Creating a Model

See the attached PowerShell scripts for creating and modifying the algorithm. Here:

SurfRank.ps1 – Script to create a new algorthim with a near default schema

SurfRankUpdate.ps1 – Script for updating that algorithm while you tweak it

NOTE: change the filenames from txt to ps1 and call them while in SharePoint Management Shell.

You need to start by creating a new algorithm and then modifying and updating it with a set cmdlet.

Use this command to create a new script:

Get-SPEnterpriseSearchServiceApplication | New-SPEnterpriseSearchRankingModel –rankingmodelxml "{XML Schema}"

Use this command to update it (where the GUID is your GUID):

Get-SPEnterpriseSearchServiceApplication | Get-SPEnterpriseSearchRankingModel {your GUID} | Set-SPEnterpriseSearchRankingModel –rankingmodelxml "{XML Schema}"

NOTE: You will need a guid for your new algorithm. Just search on the web for ‘create a guid’ and use a web generator. I used this one.

Here is the XML from my modified schema after collecting the values from the default schema that I thought were relevant:

<?xml version='1.0'?><rankingModel name='SurfRank2' id='8447b4bc-3582-45c5-9cb8-ba2a319d850e' description='SurfRank2' xmlns=''>
<queryDependentFeature name='Dreams' pid='407' weight='10.593169953073459' lengthNormalization='2.28258134389272'/>
<queryDependentFeature name='Body' pid='1' weight='0.0125145559138435' lengthNormalization='0.0474870346616999'/>
<queryDependentFeature name='Title' pid='2' weight='1.46602125767061' lengthNormalization='0.549393313908594'/>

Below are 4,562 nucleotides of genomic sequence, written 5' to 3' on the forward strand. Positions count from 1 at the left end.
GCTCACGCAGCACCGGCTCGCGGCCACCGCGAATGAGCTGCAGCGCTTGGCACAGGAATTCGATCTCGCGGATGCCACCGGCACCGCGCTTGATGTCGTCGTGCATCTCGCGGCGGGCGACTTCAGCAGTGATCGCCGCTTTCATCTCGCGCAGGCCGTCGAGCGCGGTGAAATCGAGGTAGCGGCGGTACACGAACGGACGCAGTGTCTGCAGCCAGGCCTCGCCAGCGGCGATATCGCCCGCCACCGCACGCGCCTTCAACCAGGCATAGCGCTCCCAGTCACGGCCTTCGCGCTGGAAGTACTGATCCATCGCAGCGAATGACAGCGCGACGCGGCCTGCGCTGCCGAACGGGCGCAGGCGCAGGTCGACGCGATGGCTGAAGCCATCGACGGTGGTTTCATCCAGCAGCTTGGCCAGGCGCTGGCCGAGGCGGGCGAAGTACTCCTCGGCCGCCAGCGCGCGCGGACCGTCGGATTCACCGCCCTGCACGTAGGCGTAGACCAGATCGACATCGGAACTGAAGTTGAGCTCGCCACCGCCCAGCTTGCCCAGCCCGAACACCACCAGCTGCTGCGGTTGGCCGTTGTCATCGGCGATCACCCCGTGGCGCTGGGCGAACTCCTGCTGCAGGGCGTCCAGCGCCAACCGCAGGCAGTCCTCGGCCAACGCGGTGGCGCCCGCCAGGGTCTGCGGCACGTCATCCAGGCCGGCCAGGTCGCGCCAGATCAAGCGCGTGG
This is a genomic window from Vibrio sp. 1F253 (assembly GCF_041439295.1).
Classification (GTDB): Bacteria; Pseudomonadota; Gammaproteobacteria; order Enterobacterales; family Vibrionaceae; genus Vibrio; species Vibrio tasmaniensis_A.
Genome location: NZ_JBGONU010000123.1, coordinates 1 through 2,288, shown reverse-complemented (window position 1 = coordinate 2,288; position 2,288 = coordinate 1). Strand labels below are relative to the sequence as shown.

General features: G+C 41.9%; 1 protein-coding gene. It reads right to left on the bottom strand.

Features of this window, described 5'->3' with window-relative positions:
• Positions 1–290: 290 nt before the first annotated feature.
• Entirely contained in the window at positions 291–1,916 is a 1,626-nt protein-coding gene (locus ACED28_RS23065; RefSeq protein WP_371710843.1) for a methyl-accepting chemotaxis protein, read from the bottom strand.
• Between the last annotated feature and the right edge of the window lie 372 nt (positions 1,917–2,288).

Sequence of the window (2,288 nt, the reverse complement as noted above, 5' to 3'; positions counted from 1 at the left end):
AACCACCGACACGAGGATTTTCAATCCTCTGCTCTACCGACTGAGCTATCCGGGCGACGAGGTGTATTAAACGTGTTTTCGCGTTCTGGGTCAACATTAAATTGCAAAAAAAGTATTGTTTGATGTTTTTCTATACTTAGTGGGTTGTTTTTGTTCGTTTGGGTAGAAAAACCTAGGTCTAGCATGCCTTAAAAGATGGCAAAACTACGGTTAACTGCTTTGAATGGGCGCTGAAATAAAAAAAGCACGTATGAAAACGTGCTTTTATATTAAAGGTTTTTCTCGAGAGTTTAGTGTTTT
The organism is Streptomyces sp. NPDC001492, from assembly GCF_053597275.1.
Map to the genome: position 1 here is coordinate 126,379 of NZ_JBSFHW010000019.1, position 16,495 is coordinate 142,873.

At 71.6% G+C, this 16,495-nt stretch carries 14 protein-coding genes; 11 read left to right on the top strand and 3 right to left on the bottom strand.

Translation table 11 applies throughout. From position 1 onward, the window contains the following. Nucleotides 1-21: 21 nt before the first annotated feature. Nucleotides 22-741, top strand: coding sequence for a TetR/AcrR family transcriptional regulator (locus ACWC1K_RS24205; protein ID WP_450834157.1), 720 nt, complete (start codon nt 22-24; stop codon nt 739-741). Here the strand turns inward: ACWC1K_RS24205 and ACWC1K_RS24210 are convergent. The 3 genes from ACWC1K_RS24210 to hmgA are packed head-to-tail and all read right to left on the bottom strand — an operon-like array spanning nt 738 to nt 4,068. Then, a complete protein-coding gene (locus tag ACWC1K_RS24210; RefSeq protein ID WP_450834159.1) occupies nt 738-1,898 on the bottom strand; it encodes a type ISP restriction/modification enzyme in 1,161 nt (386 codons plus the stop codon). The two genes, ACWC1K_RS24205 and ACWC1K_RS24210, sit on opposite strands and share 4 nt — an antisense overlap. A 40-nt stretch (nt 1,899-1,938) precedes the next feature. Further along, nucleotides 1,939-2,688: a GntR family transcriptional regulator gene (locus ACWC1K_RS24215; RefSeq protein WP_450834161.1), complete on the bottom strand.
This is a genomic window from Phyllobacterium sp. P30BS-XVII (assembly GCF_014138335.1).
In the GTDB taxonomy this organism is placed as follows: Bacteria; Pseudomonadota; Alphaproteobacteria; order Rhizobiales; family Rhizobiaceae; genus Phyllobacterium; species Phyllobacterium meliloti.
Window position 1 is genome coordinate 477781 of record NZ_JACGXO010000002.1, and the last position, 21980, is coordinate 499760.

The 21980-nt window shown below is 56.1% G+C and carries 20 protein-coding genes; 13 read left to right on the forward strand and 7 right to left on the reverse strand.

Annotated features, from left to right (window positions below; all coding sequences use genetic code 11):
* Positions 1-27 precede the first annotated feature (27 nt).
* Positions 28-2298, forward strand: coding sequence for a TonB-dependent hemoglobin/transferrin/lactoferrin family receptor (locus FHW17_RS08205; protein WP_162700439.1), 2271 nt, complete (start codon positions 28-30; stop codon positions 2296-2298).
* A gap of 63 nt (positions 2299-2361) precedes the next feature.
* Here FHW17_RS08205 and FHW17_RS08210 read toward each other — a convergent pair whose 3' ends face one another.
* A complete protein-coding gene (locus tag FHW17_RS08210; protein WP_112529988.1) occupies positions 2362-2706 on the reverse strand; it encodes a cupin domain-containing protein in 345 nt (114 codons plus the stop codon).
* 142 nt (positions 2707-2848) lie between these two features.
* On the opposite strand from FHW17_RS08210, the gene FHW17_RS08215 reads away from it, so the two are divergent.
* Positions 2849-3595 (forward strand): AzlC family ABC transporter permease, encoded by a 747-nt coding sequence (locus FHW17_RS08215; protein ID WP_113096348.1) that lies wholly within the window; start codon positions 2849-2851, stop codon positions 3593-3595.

<queryDependentFeature name='Author' pid='3' weight='0.410225403867996' lengthNormalization='1.0563226501349'/>
<queryDependentFeature name='DisplayName' pid='56' weight='0.570071355441683' lengthNormalization='0.552529462971364'/>
<queryDependentFeature name='ExtractedTitle' pid='302' weight='1.67377875011698' lengthNormalization='0.600572652201123'/>
<queryDependentFeature name='SocialTag' pid='264' weight='0.593169953073459' lengthNormalization='2.28258134389272'/>
<queryDependentFeature name='QLogClickedText' pid='100' weight='1.87179361911171' lengthNormalization='3.31081658691434'/>
<queryDependentFeature name='AnchorText' pid='10' weight='0.593169953073459' lengthNormalization='2.28258134389272'/>
<queryIndependentFeature name='ClickDistance' pid='96' default='5' weight='1.86902034145632'><transformInvRational k='0.0900786349287429'/></queryIndependentFeature>
<queryIndependentFeature name='URLDepth' pid='303' default='3' weight='1.68597497899313'><transformInvRational k='0.0515178916330992'/></queryIndependentFeature>
<queryIndependentFeature name='Lastclick' pid='341' default='0' weight='0.219043069749249'><transformRational k='5.44735200915216'/></queryIndependentFeature>
<languageFeature name='Language' pid='5' default='1' weight='-0.56841237556044'/>

Note the QueryDependentFeature using the ‘Dreams’ property. This is a property that I have created on my sharepoint site and decided to rank higher. You will want to add a field with the appropriate property id for your own valuable property.


There is a chapter in the book (chapter 10) that has more information on this and we will be providing a webcast on on how to do it, so please check out those resources. If it doesn’t work, leave a comment and I’ll try to help you move forward with it. I am hoping to access some more information on how this works at the SharePoint conference next week.